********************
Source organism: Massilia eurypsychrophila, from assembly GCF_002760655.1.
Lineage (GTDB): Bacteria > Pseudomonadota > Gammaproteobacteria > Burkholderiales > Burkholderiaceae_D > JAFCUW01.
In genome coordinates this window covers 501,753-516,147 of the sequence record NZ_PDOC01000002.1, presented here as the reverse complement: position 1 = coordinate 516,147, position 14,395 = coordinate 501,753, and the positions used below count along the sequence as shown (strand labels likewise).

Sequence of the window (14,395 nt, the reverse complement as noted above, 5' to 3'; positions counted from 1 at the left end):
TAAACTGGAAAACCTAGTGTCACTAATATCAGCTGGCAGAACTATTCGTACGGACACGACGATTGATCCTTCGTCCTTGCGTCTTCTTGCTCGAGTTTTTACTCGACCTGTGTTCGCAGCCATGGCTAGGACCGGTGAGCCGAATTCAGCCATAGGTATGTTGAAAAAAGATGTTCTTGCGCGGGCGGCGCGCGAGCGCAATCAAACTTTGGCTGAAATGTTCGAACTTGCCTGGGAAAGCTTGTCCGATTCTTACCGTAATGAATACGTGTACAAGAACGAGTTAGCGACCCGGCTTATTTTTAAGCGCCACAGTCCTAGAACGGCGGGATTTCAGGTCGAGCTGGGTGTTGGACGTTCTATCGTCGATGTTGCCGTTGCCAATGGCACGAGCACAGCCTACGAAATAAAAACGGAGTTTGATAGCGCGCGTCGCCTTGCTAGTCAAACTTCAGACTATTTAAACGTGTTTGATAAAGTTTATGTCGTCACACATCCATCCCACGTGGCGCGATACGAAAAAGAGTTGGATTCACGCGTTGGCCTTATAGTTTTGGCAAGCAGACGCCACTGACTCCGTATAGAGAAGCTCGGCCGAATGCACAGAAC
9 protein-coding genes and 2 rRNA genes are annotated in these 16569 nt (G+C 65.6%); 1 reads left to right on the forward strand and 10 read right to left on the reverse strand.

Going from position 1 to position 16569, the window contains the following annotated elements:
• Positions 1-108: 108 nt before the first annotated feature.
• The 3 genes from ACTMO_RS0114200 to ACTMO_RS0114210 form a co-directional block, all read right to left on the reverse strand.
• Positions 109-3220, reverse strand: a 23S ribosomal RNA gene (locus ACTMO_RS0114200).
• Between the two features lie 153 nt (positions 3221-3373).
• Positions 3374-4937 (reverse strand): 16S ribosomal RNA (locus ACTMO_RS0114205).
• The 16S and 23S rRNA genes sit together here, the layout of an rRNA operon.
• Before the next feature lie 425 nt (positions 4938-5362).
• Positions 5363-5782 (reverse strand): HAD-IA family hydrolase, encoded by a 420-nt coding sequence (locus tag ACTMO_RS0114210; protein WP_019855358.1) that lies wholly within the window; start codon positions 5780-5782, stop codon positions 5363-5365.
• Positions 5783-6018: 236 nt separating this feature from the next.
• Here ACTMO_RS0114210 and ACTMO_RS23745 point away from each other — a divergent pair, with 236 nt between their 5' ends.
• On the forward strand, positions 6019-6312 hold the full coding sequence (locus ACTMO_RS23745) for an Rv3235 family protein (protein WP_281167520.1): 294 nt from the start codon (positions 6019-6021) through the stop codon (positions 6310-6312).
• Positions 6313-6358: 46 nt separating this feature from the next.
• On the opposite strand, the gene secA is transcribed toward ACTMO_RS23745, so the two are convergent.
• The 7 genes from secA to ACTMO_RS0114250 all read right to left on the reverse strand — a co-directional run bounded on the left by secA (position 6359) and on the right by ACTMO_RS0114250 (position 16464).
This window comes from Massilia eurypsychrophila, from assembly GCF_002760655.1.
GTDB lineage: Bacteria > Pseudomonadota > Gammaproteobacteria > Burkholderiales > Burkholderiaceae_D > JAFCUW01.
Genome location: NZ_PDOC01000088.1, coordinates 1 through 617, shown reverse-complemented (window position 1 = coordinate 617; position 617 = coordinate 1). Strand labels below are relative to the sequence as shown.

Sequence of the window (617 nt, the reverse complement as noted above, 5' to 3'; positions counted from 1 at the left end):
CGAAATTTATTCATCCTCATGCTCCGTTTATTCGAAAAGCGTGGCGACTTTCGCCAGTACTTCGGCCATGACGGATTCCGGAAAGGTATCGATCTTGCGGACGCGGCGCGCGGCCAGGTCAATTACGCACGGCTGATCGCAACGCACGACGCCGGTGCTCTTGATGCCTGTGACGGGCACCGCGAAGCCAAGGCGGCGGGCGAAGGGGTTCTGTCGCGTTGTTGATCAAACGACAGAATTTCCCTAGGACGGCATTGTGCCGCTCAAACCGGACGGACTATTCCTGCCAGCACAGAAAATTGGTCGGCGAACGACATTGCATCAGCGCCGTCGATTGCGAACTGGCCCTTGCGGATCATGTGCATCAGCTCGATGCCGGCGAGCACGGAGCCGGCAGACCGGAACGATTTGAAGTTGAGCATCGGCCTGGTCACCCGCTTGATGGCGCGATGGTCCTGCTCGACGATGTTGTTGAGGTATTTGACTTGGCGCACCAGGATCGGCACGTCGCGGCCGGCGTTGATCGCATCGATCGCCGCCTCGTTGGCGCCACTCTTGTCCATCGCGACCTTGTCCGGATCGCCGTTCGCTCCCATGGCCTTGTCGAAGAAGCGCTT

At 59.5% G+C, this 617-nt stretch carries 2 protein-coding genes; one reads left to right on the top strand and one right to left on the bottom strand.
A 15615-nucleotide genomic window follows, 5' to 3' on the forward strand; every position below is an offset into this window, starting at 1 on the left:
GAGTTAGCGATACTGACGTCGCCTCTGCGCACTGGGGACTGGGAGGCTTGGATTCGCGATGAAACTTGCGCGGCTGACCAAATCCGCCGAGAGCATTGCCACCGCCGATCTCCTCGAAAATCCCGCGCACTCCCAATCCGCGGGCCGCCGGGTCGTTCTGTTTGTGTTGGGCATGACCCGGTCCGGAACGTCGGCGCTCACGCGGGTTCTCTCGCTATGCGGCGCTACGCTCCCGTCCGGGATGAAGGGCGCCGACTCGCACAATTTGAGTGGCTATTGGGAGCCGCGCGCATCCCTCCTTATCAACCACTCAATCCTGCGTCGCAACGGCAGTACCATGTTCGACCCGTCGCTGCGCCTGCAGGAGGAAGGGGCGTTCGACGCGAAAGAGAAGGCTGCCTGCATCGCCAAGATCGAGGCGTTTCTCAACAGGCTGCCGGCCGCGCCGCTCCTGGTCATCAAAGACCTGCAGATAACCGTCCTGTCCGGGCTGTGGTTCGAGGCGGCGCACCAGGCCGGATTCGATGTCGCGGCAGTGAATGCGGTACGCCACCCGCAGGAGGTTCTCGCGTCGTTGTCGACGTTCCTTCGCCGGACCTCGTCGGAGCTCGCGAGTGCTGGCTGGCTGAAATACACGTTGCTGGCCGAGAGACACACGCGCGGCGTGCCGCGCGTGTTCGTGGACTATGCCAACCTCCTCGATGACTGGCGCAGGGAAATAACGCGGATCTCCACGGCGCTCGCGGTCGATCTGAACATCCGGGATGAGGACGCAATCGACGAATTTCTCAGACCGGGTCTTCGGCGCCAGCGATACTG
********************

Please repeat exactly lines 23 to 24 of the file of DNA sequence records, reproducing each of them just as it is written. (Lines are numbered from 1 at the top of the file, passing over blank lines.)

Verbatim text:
GTDB lineage: Bacteria > Pseudomonadota > Gammaproteobacteria > Burkholderiales > Burkholderiaceae_D > JAFCUW01.
Genome location: NZ_PDOC01000088.1, coordinates 1 through 617, shown reverse-complemented (window position 1 = coordinate 617; position 617 = coordinate 1). Strand labels below are relative to the sequence as shown.